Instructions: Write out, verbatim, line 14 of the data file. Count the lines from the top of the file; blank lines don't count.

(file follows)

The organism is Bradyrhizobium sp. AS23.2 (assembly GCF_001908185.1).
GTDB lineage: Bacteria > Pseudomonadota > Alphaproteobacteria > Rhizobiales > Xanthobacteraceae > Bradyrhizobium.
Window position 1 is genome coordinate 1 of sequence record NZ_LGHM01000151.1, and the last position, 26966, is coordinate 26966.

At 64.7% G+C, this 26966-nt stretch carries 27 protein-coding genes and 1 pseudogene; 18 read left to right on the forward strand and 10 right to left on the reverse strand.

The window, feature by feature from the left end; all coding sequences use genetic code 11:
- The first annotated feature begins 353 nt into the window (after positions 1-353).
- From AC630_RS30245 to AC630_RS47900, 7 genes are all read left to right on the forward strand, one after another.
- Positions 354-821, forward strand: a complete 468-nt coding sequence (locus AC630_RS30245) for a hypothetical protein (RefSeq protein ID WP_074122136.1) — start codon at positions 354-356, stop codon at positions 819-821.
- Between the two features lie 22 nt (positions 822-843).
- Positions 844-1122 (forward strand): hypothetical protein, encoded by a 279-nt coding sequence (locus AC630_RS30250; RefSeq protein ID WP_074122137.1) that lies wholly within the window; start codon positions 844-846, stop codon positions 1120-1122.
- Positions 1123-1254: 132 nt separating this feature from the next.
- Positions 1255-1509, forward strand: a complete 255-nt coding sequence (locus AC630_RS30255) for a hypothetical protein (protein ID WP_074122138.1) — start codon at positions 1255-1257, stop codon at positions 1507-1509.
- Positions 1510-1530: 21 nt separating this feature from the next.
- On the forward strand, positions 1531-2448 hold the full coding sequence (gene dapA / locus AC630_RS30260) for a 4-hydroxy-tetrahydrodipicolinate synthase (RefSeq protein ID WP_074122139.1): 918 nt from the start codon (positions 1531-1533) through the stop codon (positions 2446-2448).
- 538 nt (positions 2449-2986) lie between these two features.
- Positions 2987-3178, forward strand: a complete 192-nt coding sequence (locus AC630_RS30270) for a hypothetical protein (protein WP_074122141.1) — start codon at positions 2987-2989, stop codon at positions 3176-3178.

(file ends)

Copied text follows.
- On the forward strand, positions 1531-2448 hold the full coding sequence (gene dapA / locus AC630_RS30260) for a 4-hydroxy-tetrahydrodipicolinate synthase (RefSeq protein ID WP_074122139.1): 918 nt from the start codon (positions 1531-1533) through the stop codon (positions 2446-2448).